Fired because of a disability?

I was let go from my new job and when I asked for the reason, my employer said it was due to my hearing — I wear two hearing aides. Is it legal for my employer to fire me because of my disability? I can answer the phones if they are hearing-aid compatible.

The Commissioner says:

We would not be able to determine whether your situation may involve a violation of the Human Rights Act without a lot more information. An employer may not terminate an employee because of a disability. However, an employee may be terminated for performance issues, even if the unsatisfactory performance is related to a disability, and as long as the performance issues are not an excuse or pretext for discrimination. The situation becomes more complicated if an employer has 15 or more employees: in that case, the employer may be required under the Act to provide a reasonable accommodation for an employee's disability. A hearing-aid compatible phone is one example of a possible accommodation, but cases of disability discrimination are always fact-specific. We suggest you contact us at 651-539-1100 or 1-800-657-3704 (TTY: 651-296-1283) to discuss your situation further.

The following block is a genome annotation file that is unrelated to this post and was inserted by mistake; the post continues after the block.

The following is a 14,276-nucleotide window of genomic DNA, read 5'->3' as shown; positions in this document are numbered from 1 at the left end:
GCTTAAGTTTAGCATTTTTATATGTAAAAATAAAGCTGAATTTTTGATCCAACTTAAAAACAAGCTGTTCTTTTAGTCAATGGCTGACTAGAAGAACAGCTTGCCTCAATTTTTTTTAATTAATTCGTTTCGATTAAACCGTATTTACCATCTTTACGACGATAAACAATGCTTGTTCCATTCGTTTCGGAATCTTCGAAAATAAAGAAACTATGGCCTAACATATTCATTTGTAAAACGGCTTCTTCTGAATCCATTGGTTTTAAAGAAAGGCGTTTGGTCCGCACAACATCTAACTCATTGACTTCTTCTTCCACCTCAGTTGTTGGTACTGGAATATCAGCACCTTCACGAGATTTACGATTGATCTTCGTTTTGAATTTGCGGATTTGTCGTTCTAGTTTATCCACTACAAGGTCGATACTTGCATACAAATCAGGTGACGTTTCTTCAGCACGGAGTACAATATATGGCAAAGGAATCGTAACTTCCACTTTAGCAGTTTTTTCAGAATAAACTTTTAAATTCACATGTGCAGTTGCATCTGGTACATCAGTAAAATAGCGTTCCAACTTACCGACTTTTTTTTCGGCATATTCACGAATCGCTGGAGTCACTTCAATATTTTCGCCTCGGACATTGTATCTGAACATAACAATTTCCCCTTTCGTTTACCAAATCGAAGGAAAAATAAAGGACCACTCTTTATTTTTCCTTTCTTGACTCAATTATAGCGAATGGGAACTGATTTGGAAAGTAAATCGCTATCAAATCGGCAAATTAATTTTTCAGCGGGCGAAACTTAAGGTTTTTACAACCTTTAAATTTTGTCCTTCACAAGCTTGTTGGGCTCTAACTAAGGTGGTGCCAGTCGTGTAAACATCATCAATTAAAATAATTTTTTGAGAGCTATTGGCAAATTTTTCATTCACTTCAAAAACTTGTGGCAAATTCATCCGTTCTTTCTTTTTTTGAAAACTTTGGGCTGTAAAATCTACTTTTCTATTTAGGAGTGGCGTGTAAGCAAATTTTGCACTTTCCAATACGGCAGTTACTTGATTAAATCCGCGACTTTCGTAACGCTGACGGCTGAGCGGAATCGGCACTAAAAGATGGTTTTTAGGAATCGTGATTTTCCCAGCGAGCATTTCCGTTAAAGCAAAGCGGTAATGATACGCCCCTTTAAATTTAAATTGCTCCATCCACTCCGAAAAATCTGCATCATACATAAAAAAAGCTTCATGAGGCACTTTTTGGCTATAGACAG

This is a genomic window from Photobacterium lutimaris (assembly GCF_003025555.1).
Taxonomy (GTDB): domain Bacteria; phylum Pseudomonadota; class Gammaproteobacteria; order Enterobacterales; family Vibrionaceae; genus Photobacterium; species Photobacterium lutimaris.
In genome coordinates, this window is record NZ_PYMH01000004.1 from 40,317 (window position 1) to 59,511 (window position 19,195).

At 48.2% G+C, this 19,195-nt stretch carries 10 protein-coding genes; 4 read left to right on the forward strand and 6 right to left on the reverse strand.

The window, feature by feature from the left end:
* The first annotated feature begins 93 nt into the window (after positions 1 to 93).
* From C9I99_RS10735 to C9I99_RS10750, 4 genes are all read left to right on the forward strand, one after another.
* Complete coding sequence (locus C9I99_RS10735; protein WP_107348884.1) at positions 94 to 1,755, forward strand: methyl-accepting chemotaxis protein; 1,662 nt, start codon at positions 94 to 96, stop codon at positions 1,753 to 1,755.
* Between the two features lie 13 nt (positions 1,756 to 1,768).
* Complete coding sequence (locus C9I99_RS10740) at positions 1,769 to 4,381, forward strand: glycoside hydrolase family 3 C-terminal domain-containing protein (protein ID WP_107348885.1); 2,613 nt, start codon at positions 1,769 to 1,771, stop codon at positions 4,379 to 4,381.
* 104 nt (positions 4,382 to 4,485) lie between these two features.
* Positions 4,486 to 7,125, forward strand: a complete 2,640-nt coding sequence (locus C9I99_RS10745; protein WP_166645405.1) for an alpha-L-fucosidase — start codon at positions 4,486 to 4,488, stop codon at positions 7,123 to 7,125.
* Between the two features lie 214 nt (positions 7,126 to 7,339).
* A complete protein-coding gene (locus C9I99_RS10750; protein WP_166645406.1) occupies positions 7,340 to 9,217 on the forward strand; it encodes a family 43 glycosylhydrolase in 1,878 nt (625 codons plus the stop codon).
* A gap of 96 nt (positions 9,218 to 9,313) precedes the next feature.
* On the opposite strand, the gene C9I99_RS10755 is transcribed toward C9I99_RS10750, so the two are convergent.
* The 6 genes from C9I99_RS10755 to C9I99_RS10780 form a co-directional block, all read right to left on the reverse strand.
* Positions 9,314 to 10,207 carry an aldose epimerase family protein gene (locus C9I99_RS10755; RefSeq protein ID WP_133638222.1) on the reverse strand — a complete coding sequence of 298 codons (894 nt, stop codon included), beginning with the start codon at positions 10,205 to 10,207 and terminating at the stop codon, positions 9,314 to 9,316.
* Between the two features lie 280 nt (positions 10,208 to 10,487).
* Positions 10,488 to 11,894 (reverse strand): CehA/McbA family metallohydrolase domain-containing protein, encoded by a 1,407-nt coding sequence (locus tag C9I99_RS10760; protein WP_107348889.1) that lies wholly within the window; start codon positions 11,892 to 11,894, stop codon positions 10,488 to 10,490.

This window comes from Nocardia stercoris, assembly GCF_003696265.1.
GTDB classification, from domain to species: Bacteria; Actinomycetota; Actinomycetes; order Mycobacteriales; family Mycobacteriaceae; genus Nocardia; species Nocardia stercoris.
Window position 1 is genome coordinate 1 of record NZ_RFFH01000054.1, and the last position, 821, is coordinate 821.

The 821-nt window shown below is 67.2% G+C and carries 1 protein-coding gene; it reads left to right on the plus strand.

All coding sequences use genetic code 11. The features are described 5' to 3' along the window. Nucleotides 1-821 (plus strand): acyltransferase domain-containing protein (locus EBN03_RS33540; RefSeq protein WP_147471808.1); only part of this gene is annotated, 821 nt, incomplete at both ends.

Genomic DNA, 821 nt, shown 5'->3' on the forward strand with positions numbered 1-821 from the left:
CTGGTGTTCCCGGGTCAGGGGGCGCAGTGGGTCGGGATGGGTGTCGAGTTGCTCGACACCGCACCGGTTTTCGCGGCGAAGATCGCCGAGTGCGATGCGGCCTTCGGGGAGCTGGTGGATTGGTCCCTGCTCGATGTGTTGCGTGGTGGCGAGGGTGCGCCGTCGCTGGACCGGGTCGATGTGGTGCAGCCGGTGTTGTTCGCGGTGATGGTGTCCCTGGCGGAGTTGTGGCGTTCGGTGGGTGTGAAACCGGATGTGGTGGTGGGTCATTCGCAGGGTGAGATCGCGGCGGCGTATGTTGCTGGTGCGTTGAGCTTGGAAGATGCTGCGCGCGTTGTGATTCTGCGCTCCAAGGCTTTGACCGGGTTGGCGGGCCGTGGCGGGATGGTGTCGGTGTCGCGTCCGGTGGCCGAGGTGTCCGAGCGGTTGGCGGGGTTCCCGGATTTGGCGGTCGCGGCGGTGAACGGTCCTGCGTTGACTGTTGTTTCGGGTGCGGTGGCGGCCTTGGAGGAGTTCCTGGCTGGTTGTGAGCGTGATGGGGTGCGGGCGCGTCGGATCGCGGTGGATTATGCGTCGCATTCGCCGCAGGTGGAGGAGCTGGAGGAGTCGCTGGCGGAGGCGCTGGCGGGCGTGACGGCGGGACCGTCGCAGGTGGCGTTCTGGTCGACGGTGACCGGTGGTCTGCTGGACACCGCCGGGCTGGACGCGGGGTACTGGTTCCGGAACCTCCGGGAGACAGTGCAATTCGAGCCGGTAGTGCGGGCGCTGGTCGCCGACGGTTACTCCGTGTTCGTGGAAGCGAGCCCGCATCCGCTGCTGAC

Does boss's yelling constitute discrimination?

Is having an employer stand over your desk, yelling, swearing and verbally abusing you a cause for a discrimination case? He will not listen to explanations; he just yells louder.

The Commissioner says:

Whether a boss's behavior might constitute discrimination under the Minnesota Human Rights Act would depend upon why he is apparently acting in an abusive manner. A charge of discrimination must be based on a characteristic specifically protected under the Act. In employment, these protected characteristics include race, religion, gender, color, creed, national origin, disability, age, sexual orientation and others. So if your boss's verbal abuse or other objectionable behavior somehow relates to your race, gender, age, or another protected characteristic, you may wish to contact us at 651-539-1100 to discuss your situation further. However, if your boss is yelling for some other reason unrelated to a protected characteristic, such behavior may be unfair and counterproductive, but it is probably not illegal under the Human Rights Act.

The answers in these columns are not intended as legal advice. The Department of Human Rights does not make a judgment on any case without carefully examining all the facts.